It isn't just the absence of a baby named Jesus born in a manger in this equation. As the Grinch put it so succinctly, Christmas is a WHOLE lot more. Around our world, Christians are celebrating, not stockings and presents and 'things bought in a store', but public testimony to God's ultimate gift. The birthday of the King of Kings. Emmanuel. God come to man as a baby--and Savior. Some celebrate freely. Others in courageous defiance of hostile neighbors. Still others in secret under death threat. For the follower of Jesus Christ, celebrating Christmas is a proclamation of faith that though the battle still rages on this planet Earth, the final victory is assured. The King of Kings will triumph. Isn't that more worthy of excitement--and belief--than childhood wishes coming true thirty years down the road?
Now lest I be accused of grinchiness (is that a word?), let me hasten to add I see no problem with enjoying the trappings of stockings and gifts and Christmas tradition, as God supplies. This year I confess to wallowing in family planning, shopping, decorating, baking--and, yes, cocoa (though no past-life toys). The reason: God has blessed our family this Christmas with the best gift possible outside the birth of His Son. For the first time in five years, all three of our adult sons came home for the holidays. My Navy son Steve (21) flew in from Sicily. My oldest son Mike (26), who works with homeless men and underage illegal aliens in Seattle, made it out from the worst winter storm to hit SeaTac airport in a decade. My middle son Josh (22) arrived from Wyoming with new daughter-in-law and six-week old first grandson. Our daughter Ellie (17) was ecstatic to have her big brothers all home. It has truly been a wonderful Christmas from beginning to end.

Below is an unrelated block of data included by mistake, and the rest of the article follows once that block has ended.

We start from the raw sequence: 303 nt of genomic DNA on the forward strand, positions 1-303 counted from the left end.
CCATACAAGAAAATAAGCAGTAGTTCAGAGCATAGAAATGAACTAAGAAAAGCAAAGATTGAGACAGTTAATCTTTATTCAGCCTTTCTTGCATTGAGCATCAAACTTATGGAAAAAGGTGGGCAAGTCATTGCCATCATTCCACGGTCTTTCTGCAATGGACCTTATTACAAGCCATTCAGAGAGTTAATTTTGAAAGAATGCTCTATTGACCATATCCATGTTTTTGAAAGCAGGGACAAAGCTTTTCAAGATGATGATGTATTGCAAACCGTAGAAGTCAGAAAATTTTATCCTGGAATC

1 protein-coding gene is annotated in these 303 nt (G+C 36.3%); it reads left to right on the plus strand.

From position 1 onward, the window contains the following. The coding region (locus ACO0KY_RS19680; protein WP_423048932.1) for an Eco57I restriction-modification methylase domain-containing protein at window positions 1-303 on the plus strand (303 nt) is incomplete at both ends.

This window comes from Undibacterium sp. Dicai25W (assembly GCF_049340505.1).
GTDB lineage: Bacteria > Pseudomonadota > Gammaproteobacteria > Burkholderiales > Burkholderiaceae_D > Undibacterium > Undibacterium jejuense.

During Christmas Eve and Day, my husband kept email and Skype online to keep abreast of happenings among our Christian refugees in Orissa. The good news: though Christmas celebrations were low-key, the holiday passed peacefully without new attacks. In the two refugee camps our ministry sponsors for pastors and families under death threat, Christmas was celebrated with a worship service, gifts of clothing and other needed items, and a special Christmas feast. All made possible by donations that have come in, not just from North America, but the Ukraine, Peru, Ireland. A number of our children's and family camps from Latin America, Eastern Europe, Asia, even other provinces in India took special offerings out of their own scarcity for their brothers and sisters in Orissa. Isn't the family of God a wonderful thing when we work and love together?
Now my family has scattered again, the reason you are hearing from me. Forgive me for inflicting pictures of a proud mother and first-time grandma. But, hey, this is my blog--and these are my first family pictures in years. A Happy New Years 2009. My wish for you and yours is that you may rejoice as much as I have this holiday season in family, friends, faith, and the 'happy ending' to mankind's story that Christmas foretells.